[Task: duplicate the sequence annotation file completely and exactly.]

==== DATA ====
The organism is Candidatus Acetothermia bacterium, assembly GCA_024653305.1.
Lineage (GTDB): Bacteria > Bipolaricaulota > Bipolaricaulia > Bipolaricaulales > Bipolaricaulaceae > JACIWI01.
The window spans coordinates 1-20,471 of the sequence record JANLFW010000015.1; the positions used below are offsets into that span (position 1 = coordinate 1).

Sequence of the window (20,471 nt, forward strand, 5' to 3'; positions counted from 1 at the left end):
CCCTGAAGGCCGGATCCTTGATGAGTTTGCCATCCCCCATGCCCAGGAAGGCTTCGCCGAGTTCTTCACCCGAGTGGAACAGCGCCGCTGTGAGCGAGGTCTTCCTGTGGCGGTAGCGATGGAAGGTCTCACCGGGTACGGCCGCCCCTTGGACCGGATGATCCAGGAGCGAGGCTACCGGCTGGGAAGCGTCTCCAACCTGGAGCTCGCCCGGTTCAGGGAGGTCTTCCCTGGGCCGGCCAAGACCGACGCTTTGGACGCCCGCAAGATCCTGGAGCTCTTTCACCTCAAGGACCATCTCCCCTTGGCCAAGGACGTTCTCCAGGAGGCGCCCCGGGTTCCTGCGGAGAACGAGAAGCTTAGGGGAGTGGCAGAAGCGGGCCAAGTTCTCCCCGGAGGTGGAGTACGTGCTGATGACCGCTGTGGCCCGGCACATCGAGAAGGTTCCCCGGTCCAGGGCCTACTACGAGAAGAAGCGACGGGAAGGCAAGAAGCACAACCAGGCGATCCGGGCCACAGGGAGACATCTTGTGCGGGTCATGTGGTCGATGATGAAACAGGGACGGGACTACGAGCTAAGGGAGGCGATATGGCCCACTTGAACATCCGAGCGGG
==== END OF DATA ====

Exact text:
The organism is Candidatus Acetothermia bacterium, assembly GCA_024653305.1.
Lineage (GTDB): Bacteria > Bipolaricaulota > Bipolaricaulia > Bipolaricaulales > Bipolaricaulaceae > JACIWI01.
The window spans coordinates 1-20,471 of the sequence record JANLFW010000015.1; the positions used below are offsets into that span (position 1 = coordinate 1).

Sequence of the window (20,471 nt, forward strand, 5' to 3'; positions counted from 1 at the left end):
CCCTGAAGGCCGGATCCTTGATGAGTTTGCCATCCCCCATGCCCAGGAAGGCTTCGCCGAGTTCTTCACCCGAGTGGAACAGCGCCGCTGTGAGCGAGGTCTTCCTGTGGCGGTAGCGATGGAAGGTCTCACCGGGTACGGCCGCCCCTTGGACCGGATGATCCAGGAGCGAGGCTACCGGCTGGGAAGCGTCTCCAACCTGGAGCTCGCCCGGTTCAGGGAGGTCTTCCCTGGGCCGGCCAAGACCGACGCTTTGGACGCCCGCAAGATCCTGGAGCTCTTTCACCTCAAGGACCATCTCCCCTTGGCCAAGGACGTTCTCCAGGAGGCGCCCCGGGTTCCTGCGGAGAACGAGAAGCTTAGGGGAGTGGCAGAAGCGGGCCAAGTTCTCCCCGGAGGTGGAGTACGTGCTGATGACCGCTGTGGCCCGGCACATCGAGAAGGTTCCCCGGTCCAGGGCCTACTACGAGAAGAAGCGACGGGAAGGCAAGAAGCACAACCAGGCGATCCGGGCCACAGGGAGACATCTTGTGCGGGTCATGTGGTCGATGATGAAACAGGGACGGGACTACGAGCTAAGGGAGGCGATATGGCCCACTTGAACATCCGAGCGGG